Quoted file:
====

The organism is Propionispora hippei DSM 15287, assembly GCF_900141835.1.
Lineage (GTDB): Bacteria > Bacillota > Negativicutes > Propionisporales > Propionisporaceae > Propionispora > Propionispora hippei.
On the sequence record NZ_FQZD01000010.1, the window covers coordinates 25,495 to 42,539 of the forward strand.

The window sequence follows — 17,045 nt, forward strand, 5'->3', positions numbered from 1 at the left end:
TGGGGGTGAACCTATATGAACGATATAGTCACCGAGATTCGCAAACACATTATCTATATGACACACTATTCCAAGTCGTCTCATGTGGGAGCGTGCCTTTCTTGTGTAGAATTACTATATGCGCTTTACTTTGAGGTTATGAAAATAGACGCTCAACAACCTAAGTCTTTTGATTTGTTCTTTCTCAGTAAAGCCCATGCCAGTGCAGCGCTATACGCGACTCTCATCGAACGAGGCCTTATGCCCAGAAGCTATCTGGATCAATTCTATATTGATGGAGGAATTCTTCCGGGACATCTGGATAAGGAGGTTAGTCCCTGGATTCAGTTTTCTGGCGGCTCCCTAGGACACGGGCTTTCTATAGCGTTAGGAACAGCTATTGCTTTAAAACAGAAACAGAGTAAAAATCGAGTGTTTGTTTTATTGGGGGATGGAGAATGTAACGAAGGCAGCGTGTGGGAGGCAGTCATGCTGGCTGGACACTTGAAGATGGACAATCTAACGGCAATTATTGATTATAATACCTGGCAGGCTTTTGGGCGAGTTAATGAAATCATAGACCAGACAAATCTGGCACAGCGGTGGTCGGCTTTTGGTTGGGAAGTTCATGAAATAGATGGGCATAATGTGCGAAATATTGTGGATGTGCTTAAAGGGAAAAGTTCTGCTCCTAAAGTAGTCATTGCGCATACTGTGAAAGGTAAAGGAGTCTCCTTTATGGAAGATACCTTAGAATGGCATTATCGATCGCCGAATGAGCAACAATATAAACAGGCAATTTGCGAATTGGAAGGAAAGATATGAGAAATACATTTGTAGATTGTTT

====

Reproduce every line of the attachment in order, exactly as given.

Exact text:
The organism is Propionispora hippei DSM 15287, assembly GCF_900141835.1.
Lineage (GTDB): Bacteria > Bacillota > Negativicutes > Propionisporales > Propionisporaceae > Propionispora > Propionispora hippei.
On the sequence record NZ_FQZD01000010.1, the window covers coordinates 25,495 to 42,539 of the forward strand.

The window sequence follows — 17,045 nt, forward strand, 5'->3', positions numbered from 1 at the left end:
TGGGGGTGAACCTATATGAACGATATAGTCACCGAGATTCGCAAACACATTATCTATATGACACACTATTCCAAGTCGTCTCATGTGGGAGCGTGCCTTTCTTGTGTAGAATTACTATATGCGCTTTACTTTGAGGTTATGAAAATAGACGCTCAACAACCTAAGTCTTTTGATTTGTTCTTTCTCAGTAAAGCCCATGCCAGTGCAGCGCTATACGCGACTCTCATCGAACGAGGCCTTATGCCCAGAAGCTATCTGGATCAATTCTATATTGATGGAGGAATTCTTCCGGGACATCTGGATAAGGAGGTTAGTCCCTGGATTCAGTTTTCTGGCGGCTCCCTAGGACACGGGCTTTCTATAGCGTTAGGAACAGCTATTGCTTTAAAACAGAAACAGAGTAAAAATCGAGTGTTTGTTTTATTGGGGGATGGAGAATGTAACGAAGGCAGCGTGTGGGAGGCAGTCATGCTGGCTGGACACTTGAAGATGGACAATCTAACGGCAATTATTGATTATAATACCTGGCAGGCTTTTGGGCGAGTTAATGAAATCATAGACCAGACAAATCTGGCACAGCGGTGGTCGGCTTTTGGTTGGGAAGTTCATGAAATAGATGGGCATAATGTGCGAAATATTGTGGATGTGCTTAAAGGGAAAAGTTCTGCTCCTAAAGTAGTCATTGCGCATACTGTGAAAGGTAAAGGAGTCTCCTTTATGGAAGATACCTTAGAATGGCATTATCGATCGCCGAATGAGCAACAATATAAACAGGCAATTTGCGAATTGGAAGGAAAGATATGAGAAATACATTTGTAGATTGTTT